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Jonathan Tobin: Defending the Right to a Jewish State

Heather Hale: Compliment your kids without giving them big heads

Megan Shauri: 10 ways you are ruining your own happiness

Carolyn Bigda: 8 Best Dividend Stocks for 2015

Kiplinger's Personal Finance editors: 7 Things You Didn't Know About Paying Off Student Loans

Samantha Olson: The Crucial Mistake 55% Of Parents Are Making At Their Baby's Bedtime

Densie Well, Ph.D., R.D. Open your eyes to yellow vegetables

The Kosher Gourmet by Megan Gordon With its colorful cache of purples and oranges and reds, COLLARD GREEN SLAW is a marvelous mood booster --- not to mention just downright delish
April 18, 2014

Rabbi Yonason Goldson: Clarifying one of the greatest philosophical conundrums in theology

Caroline B. Glick: The disappearance of US will

Megan Wallgren: 10 things I've learned from my teenagers

Lizette Borreli: Green Tea Boosts Brain Power, May Help Treat Dementia

John Ericson: Trying hard to be 'positive' but never succeeding? Blame Your Brain

The Kosher Gourmet by Julie Rothman Almondy, flourless torta del re (Italian king's cake), has royal roots, is simple to make, . . . but devour it because it's simply delicious

April 14, 2014

Rabbi Dr Naftali Brawer: Passover frees us from the tyranny of time

Greg Crosby: Passing Over Religion

Eric Schulzke: First degree: How America really recovered from a murder epidemic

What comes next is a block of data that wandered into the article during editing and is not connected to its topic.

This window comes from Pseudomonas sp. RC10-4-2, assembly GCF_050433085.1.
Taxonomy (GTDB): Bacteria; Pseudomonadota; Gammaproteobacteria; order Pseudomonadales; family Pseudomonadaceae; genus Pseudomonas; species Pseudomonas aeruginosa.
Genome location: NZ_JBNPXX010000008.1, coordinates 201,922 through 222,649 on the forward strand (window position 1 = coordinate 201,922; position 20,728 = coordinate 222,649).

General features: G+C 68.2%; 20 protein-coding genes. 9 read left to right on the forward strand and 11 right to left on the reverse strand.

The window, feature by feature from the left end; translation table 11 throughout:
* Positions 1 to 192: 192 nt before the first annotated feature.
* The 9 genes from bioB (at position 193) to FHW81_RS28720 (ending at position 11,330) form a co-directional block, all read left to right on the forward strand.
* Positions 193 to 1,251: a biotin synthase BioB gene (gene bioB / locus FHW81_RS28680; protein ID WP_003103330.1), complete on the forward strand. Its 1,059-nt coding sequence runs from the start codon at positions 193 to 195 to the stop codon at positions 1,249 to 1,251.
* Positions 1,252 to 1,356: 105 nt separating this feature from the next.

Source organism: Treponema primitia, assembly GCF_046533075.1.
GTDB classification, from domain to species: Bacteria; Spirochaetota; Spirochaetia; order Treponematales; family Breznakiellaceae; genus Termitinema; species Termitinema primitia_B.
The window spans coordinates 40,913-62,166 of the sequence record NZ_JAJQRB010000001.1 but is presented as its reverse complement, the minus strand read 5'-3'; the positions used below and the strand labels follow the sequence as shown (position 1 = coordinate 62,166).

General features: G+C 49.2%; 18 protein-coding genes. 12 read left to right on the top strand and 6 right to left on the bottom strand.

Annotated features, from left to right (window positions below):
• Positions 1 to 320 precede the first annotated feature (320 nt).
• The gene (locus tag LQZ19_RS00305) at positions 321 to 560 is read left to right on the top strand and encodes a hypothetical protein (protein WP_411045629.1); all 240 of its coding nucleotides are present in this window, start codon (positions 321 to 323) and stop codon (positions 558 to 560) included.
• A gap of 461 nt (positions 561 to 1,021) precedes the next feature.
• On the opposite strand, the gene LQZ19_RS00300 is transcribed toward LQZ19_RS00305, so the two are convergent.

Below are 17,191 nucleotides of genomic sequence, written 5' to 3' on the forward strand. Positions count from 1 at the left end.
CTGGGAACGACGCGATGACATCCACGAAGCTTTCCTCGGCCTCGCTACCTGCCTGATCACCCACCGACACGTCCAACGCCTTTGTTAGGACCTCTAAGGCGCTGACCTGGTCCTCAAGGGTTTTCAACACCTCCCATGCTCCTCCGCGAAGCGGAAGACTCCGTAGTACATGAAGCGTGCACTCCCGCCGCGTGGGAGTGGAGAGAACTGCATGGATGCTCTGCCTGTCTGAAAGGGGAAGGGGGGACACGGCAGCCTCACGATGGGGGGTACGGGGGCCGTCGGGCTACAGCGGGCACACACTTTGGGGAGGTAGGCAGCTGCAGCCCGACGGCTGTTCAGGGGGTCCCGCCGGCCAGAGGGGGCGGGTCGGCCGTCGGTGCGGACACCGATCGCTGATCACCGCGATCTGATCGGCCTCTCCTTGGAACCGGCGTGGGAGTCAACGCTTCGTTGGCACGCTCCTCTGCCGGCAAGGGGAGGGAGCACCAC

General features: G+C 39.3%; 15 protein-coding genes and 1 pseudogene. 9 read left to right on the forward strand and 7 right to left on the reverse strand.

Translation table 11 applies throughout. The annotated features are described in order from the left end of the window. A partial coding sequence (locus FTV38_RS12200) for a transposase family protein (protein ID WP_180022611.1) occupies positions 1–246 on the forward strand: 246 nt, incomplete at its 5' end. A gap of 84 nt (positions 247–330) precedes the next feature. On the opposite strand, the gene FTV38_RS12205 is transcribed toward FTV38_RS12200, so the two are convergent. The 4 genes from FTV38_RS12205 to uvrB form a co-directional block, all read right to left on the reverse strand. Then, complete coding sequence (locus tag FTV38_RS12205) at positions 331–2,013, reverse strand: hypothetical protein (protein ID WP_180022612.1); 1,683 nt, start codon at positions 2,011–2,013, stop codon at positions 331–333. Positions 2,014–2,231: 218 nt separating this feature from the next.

Georgia Lee: When love is not enough: Teaching your kids about the realities of adult relationships

Cameron Huddleston: Freebies for Your Lawn and Garden

Gordon Pape: How you can tell if your financial adviser is setting you up for potential ruin

Dana Dovey: Up to 500,000 people die each year from hepatitis C-related liver disease. New Treatment Has Over 90% Success Rate

Justin Caba: Eating Watermelon Can Help Control High Blood Pressure

The Kosher Gourmet by Joshua E. London and Lou Marmon Don't dare pass over these Pesach picks for Manischewitz!

April 11, 2014

Rabbi Hillel Goldberg: Silence is much more than golden

Caroline B. Glick: Forgetting freedom at Passover

Susan Swann: How to value a child for who he is, not just what he does

Cameron Huddleston: 7 Financial Tasks You Should Tackle Right Now

Sandra Block and Lisa Gerstner: How to Profit From Your Passion

Susan Scutti: A Simple Blood Test Might Soon Diagnose Cancer

Chris Weller: Have A Slow Metabolism? Let Science Speed It Up For You

The Kosher Gourmet by Diane Rossen Worthington Whitefish Terrine: A French take on gefilte fish

April 9, 2014

Jonathan Tobin: Why Did Kerry Lie About Israeli Blame?

Samuel G. Freedman: A resolution 70 years later for a father's unsettling legacy of ashes from Dachau

Jessica Ivins: A resolution 70 years later for a father's unsettling legacy of ashes from Dachau

Kim Giles: Asking for help is not weakness

Kathy Kristof and Barbara Hoch Marcus: 7 Great Growth Israeli Stocks

Matthew Mientka: How Beans, Peas, And Chickpeas Cleanse Bad Cholesterol and Lowers Risk of Heart Disease

Sabrina Bachai: 5 At-Home Treatments For Headaches